This is a partial transcript from "The O'Reilly Factor," July 27, 2005, that has been edited for clarity.

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BILL O'REILLY, HOST: In the "Factor Investigation" segment tonight, we continue to look at the chaotic child sexual offender situation around the country. We are urging every governor to get behind strict mandatory sentences for adults who molest children.

In Missouri, there are no mandatory minimum prison sentences for many sex crimes against children. So stuff like the following happens: 19-year-old Darrell Jackson pleaded guilty to repeatedly sexually abusing a little girl over a four-year period, beginning when the girl was eight years old.

Think about the horror that child lived with during that time. It is simply incomprehensible. When Jackson came up for sentencing, Judge Larry Kendrick gave him, ready, four months in prison and five years probation.

Many in St. Louis were outraged. Judge Kendrick refuses to explain himself.

Joining us now from St. Louis, the man who oversaw this case, Missouri prosecuting attorney Robert McCullough.

All right, the little girl, and you correct me if I'm wrong, but just four months? Obviously know much more about this than I do.

From age eight to twelve, this little girl was abused in the worst possible way by this Jackson guy. Am I right so far?

ROBERT MCCOLLOCH, ST. LOUIS COUNTY, MO., PROSECUTING ATTORNEY: That's correct.

O'REILLY: Four years.

MCCULLOCH: It was sporadic over that four-year period.

O'REILLY: How did he have access to the girl?

MCCULLOCH: Well, without too much detail, he was a friend of the family.

O'REILLY: All right, a friend of family...

MCCULLOCH: Not a stranger at all.

Sporadically over four years, he went in, sodomized the girl, all kinds of unbelievable stuff. How is the girl doing today?

MCCULLOCH: All things considered, she is doing as well as can be expected through our victims' services unit and other agencies. We made sure that whatever counseling, whatever treatment, whatever help she and the family need will be available to them. And so I think she's doing as well as can be expected, which is not to say, you know, she's just perfectly fine.

O'REILLY: No. No child would be. Now, you only learned — your office only learned about the case through the schools when she was in some kind of class about inappropriate touching. Is that correct?

MCCULLOCH: That how it was brought to the attention of authorities, with the inappropriate, good touching, bad touching lessons and she brought it to the attention of the school counselor.

O'REILLY: All right, now the guy admits this. Jackson doesn't say he didn't do it. He says he does it.

MCCULLOCH: And he pled guilty to it.

O'REILLY: Pled guilty. Now, Kendrick — there's a law in Missouri where you cannot criticize directly a judge. I want everybody to know that. All right? But Kendrick comes back with four months in prison. When you heard that, sir, what was your reaction?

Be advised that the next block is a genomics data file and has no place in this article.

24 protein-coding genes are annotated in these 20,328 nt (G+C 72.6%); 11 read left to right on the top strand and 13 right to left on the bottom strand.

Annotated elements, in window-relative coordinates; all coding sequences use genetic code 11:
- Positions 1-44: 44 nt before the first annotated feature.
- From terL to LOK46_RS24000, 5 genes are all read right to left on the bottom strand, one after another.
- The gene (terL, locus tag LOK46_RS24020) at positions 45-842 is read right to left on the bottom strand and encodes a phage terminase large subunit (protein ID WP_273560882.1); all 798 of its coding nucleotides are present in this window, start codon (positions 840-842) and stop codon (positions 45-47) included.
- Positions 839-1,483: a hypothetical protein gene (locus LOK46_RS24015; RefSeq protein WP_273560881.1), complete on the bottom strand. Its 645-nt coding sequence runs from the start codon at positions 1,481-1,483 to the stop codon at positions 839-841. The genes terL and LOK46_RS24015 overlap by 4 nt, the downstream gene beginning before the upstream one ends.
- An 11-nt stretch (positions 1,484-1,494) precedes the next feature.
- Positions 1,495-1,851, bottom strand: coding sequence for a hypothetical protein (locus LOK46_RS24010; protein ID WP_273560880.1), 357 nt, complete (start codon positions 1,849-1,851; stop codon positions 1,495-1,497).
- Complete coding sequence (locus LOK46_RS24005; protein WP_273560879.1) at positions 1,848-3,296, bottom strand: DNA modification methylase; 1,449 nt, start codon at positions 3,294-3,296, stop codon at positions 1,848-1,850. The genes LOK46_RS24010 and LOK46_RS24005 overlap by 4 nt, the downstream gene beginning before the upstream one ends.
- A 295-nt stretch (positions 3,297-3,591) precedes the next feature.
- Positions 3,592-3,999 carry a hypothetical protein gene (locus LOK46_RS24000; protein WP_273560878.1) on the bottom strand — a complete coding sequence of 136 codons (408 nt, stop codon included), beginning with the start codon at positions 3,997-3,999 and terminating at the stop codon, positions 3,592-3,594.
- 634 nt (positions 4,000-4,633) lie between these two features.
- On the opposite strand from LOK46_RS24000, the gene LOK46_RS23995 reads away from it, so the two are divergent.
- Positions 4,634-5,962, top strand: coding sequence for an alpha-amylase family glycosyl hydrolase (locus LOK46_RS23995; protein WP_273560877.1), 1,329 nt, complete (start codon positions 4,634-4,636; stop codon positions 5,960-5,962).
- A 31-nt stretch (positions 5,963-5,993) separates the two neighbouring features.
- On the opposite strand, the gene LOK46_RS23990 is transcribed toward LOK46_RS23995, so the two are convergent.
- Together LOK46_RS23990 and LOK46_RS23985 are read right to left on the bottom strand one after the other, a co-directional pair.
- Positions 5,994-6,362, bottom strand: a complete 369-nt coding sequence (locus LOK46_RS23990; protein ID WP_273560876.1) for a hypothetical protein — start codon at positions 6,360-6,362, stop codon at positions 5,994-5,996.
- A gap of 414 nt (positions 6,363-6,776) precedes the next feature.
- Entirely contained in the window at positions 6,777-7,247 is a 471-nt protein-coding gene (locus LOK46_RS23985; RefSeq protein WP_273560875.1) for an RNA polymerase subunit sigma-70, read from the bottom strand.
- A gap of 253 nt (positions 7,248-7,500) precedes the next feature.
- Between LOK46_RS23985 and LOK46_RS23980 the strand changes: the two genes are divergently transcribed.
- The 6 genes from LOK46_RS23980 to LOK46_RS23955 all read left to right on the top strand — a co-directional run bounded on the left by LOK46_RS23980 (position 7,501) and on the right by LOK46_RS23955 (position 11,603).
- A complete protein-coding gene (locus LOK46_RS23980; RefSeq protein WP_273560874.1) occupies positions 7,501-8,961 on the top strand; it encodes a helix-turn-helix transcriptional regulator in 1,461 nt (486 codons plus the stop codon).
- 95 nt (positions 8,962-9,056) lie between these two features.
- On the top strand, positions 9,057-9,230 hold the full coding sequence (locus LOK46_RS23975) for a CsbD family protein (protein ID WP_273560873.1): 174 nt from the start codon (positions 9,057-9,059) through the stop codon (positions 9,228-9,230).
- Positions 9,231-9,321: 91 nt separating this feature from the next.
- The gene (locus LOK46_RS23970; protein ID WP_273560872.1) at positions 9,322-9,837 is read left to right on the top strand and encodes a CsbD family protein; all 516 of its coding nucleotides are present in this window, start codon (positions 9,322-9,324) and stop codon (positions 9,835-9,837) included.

MCCULLOCH: I met with the family after that, but we were awestruck by that. We had recommend that he go to the penitentiary for 10 years. And frankly, we found it both just outrageous that he not only didn't go to prison, but didn't even go to jail that day. The four months, the time that he got, didn't start for another couple weeks.

O'REILLY: And he walked out. He walked out that day. Now, the judge has never, as far as we can tell, given an explanation for this. Have you heard an explanation for this unbelievable sentence?

MCCULLOCH: Well, and judge I'm sure did what he thought was...

O'REILLY: It doesn't matter. It doesn't matter what he thought. I mean — go ahead.

MCCULLOCH: He does not and judges don't have to explain their decisions. They pronounce sentence and they move on. But no, there's...

O'REILLY: There's a moral obligation when you have a little girl brutalized for four years and you give four months to the brutalizer. There is a moral obligation to explain that situation, I believe. Is there any law prohibiting the judge from explaining it?

MCCULLOCH: You know, the case is over and done with now, so certainly anybody can talk about it to whatever extent they see fit.

O'REILLY: Can anybody in St. Louis do anything about this? Does the family have any redress? Can they do anything?

MCCULLOCH: No, no. The sentence is pronounced by the judge. We have no appeal from, you know the prosecution has no appeal in most situations. So unless Jackson violates his probation, you know, there isn't anything we can do about it.

O'REILLY: So what Missouri and every other state in the union needs is mandatory minimums with this kind of stuff, take out of the judges' hands.

MCCULLOCH: Well, you know, we do have — and this, it doesn't justify this by any stretch, but this is not a common practice.

O'REILLY: Doesn't matter.

MCCULLOCH: It's a rarity.

O'REILLY: Doesn't matter. You've got a girl...

MCCULLOCH: ... who go to prison.

(CROSSTALK)

O'REILLY: If you if you had Jessica's Law in Missouri, and we're going to talk to your governor in a couple of weeks, if you had it, this guy would be this jail for 25 years.

Mr. McCulloch, we appreciate you being a standup guy. Most prosecutors wouldn't come on. We appreciate you coming on.

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